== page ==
Tag Archives: Native Plants

Juniper Galls in the Bodie Hills

Juniper galls

Back in May, while skittering down a slope of trachyandesitic scree near Travertine Hot Springs, I encountered a Utah juniper (Juniperus osteosperma) with anomalous growths at the ends of a few branchlets. Having recently read up on some galls on oaks at Grover Hot Springs, and galls on sagebrush beside the East Walker River, I thought another wasp or midge might be at work here.

Who did this? Sources I’ve found on the internet suggest it’s a still undescribed species of Juniper gall midge (Walshomyia sp.). See CalPhotos for another image (and another). Gall midges are tiny flies (Order Diptera) in the family Cecidomyiidae, subfamily Cecidomyiinae. Walshomyia includes the Juniper urn gall midge (W. juniperina), whose gall I’ve seen on a juniper at Grover Hot Springs, and the Cypress gall midge (W. cupressi).

At a glance, I can’t tell if these galls are developing on the apical buds of branchlets or on the young seed cones of these trees (normal growth shown below).

Utah juniper fruits

Below: Juniper gall midge habitat on a hill between Travertine Hot Springs and Bridgeport Valley. Buckeye Canyon and Flatiron Ridge in the background.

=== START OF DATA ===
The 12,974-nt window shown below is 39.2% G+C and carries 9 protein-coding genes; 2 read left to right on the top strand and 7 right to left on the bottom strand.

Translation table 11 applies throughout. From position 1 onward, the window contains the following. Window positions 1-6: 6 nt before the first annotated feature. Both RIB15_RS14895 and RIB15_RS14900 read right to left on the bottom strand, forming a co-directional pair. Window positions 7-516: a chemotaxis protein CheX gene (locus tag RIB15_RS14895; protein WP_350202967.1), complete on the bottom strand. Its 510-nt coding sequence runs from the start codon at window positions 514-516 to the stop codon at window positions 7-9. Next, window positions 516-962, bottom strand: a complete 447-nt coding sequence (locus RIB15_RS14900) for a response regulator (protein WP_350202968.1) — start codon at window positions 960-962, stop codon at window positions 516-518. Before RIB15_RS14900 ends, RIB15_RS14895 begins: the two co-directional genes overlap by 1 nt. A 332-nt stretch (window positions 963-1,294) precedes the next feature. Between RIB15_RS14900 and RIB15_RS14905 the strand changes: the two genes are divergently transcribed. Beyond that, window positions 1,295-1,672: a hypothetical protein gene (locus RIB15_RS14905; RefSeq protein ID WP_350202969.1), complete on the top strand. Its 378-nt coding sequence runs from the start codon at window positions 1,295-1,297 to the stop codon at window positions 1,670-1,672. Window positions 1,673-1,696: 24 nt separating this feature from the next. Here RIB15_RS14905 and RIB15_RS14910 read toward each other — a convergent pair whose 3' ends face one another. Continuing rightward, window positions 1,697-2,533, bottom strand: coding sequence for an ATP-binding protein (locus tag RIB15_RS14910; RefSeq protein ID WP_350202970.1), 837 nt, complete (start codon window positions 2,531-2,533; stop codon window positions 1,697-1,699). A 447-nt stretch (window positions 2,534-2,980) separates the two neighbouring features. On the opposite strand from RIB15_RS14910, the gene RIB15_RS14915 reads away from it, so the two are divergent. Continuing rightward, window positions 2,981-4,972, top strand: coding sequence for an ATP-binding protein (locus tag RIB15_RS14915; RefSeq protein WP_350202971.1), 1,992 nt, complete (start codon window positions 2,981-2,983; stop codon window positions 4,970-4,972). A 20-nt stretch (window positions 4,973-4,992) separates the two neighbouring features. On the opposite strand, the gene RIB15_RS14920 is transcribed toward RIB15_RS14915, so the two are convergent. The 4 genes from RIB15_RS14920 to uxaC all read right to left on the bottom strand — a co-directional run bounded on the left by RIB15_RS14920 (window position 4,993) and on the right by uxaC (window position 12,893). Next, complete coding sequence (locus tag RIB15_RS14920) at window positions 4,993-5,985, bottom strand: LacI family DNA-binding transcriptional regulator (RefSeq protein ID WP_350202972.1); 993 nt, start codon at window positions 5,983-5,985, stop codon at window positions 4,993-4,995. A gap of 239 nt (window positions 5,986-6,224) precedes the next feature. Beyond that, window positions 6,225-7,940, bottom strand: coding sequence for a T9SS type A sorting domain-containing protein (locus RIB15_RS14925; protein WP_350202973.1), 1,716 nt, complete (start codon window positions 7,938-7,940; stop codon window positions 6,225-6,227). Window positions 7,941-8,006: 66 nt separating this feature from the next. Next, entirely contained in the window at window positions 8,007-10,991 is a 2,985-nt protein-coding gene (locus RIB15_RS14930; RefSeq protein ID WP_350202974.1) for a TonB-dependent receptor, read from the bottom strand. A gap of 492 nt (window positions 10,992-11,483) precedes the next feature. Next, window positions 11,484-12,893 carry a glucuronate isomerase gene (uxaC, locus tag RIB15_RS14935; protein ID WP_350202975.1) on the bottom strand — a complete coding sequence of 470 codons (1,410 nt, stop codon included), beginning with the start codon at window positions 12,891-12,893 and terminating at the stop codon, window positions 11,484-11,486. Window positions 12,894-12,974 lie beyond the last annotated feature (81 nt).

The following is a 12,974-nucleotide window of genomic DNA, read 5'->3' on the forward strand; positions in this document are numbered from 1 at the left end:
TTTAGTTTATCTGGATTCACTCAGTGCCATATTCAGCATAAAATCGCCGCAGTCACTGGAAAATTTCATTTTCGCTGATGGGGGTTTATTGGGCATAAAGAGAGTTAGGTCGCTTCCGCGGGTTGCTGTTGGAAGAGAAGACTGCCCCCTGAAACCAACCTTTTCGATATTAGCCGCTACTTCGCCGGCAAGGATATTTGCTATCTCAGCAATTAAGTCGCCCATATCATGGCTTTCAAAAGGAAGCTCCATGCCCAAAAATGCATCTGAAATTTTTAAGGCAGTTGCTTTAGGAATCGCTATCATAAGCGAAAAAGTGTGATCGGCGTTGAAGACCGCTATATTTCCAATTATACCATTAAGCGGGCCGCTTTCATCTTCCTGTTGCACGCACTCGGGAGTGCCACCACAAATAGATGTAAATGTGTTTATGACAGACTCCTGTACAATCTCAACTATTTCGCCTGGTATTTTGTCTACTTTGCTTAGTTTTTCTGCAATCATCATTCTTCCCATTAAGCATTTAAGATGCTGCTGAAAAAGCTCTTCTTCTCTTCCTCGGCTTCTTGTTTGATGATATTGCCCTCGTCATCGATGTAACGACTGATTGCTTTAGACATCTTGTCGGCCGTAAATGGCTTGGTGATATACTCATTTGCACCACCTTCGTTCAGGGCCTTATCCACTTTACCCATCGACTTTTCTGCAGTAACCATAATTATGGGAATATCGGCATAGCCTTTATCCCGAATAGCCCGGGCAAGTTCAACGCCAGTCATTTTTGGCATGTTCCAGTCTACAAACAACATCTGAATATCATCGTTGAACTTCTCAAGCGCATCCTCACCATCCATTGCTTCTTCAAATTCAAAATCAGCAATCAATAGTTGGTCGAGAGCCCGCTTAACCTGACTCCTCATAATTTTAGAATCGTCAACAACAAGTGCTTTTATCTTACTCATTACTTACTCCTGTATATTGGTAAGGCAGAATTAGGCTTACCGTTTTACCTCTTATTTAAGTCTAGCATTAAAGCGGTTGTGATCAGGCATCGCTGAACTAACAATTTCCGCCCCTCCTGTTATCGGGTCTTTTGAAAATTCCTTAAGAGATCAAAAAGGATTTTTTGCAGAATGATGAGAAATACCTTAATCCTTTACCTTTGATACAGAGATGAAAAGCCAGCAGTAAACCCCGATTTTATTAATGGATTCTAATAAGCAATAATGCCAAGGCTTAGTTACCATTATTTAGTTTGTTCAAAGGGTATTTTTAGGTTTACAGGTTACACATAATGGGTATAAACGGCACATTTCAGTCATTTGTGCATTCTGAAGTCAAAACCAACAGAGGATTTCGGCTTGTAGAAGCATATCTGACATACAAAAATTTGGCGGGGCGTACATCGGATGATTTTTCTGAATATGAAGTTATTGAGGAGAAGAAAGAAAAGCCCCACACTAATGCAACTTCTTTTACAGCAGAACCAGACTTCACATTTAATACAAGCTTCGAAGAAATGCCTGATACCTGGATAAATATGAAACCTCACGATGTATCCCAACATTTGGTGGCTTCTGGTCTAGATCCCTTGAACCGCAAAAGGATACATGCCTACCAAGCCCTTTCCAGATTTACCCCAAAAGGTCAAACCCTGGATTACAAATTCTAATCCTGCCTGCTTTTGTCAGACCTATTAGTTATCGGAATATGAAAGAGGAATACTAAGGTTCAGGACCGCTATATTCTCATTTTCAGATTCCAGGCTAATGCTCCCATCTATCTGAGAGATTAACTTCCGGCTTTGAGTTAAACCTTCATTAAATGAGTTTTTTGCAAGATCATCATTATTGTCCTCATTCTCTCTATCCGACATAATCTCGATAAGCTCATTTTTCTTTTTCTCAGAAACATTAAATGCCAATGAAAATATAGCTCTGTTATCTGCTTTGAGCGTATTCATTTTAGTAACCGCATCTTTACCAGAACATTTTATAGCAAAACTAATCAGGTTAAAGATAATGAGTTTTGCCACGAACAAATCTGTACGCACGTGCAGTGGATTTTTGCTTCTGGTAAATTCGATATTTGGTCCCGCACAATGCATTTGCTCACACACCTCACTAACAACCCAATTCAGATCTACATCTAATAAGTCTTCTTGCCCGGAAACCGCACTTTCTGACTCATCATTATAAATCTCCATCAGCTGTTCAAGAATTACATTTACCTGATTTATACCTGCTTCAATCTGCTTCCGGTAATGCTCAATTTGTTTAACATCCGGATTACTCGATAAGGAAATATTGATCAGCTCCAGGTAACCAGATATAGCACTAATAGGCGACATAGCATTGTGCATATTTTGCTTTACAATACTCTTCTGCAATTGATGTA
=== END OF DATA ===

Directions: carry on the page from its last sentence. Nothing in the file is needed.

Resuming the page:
Junipers on scree


Copyright © Tim Messick 2017. All rights reserved.
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CNPS Visits the Bodie Hills

Chemung Lake

On July 8 the Bristlecone Chapter of the California Native Plant Society (CNPS) took a field trip to the northern Bodie Hills. About 20 of us drove the loop from Bridgeport up to the Masonic Mountain area, then south to the top of Aurora Canyon and back to Bridgeport, with stops along the way, of course, to look at plants. The first stop was at the seasonal pond I’ll henceforth call Chemung Lake (because it’s near Chemung Mine). It had filled nicely during the wet winter and supported a healthy 6 acres of spike-rush (Eleocharis macrostachya).

Lakeview Spring

We proceeded around the north side of Masonic Mountain to Lakeview Spring, with its ring of Nebraska sedge (Carex nebrascensis) within a large grove of aspen (Populus tremuloides).

Inspecting Paeonia

We inspected the population of Brown’s peony (Paeonia brownii) near Lakeview Spring. This may be the southernmost population of this species east of the Sierra Nevada.

Calochortus

We found Leichtlin’s mariposa-lily (Calochortus leichtlinii), near Lakeview Spring (surrounded here by grass leaves).

Lunch at Lower Town

Lunch beside the aspens and meadow at Masonic Lower Town.

Meadow at Lower Town

Meadow at Lower Town

Ann explains a grass.

Caravan

The caravan stops along a drainage southeast of Masonic Mountain.

Pronghorn

Pronghorn crossing the road ahead!

Pronghorn

Ten members of the Bodie Hills herd of Pronghorn.

Thanks to Ann Howald (CNPS) and April Sall (Bodie Hills Conservation Partnership) for arranging and leading this outing, and to all the other participants for their interest in the Bodie Hills!


A few more botanical notes:

Plants seen on this trip that will be added to the next edition of the Plants of the Bodie Hills checklist: